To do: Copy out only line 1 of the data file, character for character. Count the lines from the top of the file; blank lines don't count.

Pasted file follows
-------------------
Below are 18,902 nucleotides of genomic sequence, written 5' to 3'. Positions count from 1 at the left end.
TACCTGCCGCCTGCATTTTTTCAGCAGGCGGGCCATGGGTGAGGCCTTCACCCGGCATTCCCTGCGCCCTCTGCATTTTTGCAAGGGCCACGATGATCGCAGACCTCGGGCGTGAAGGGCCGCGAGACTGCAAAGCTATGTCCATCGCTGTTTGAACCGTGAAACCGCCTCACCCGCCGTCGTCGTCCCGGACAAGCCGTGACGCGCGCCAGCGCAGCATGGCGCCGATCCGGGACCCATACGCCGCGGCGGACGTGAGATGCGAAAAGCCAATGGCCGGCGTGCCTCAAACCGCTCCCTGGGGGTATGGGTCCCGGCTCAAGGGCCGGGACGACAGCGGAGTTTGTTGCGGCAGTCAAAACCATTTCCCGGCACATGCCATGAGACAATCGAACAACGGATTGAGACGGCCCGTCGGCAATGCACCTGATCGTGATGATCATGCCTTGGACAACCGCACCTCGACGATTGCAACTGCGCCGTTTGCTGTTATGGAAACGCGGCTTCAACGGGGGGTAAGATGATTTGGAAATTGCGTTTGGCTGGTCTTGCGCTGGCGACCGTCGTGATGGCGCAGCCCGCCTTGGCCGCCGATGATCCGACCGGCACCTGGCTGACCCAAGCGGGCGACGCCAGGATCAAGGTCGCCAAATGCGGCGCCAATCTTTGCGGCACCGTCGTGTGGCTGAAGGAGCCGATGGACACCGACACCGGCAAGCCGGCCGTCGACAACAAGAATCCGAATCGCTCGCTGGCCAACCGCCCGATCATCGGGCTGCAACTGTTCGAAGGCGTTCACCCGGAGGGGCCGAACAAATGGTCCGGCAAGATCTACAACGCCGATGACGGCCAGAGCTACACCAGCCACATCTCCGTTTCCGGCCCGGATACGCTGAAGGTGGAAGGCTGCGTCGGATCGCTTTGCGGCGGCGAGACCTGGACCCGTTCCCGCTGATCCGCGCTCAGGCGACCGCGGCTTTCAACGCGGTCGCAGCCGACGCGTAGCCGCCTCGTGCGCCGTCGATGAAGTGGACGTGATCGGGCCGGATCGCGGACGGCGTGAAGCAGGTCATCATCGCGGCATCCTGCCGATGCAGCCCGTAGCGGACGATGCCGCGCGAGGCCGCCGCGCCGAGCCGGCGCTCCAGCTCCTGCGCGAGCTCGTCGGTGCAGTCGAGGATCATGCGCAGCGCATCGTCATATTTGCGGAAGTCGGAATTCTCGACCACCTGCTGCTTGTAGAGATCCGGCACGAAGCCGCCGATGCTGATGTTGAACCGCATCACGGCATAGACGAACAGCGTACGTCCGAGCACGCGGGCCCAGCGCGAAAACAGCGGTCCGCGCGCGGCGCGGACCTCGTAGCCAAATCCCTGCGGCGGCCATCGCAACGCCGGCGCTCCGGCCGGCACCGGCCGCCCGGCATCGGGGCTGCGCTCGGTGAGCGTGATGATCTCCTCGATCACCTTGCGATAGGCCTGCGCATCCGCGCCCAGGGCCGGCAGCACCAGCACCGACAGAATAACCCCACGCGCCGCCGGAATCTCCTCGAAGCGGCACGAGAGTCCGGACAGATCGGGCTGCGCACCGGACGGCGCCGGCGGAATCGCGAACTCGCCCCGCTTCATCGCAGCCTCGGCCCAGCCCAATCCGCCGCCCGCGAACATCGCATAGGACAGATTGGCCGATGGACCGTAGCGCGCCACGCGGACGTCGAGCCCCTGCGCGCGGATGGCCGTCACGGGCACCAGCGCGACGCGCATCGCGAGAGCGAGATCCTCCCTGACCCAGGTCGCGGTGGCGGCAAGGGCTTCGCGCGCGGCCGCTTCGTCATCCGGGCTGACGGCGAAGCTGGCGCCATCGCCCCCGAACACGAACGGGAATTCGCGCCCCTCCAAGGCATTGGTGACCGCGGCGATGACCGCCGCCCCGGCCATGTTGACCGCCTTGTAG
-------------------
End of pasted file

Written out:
Below are 18,902 nucleotides of genomic sequence, written 5' to 3'. Positions count from 1 at the left end.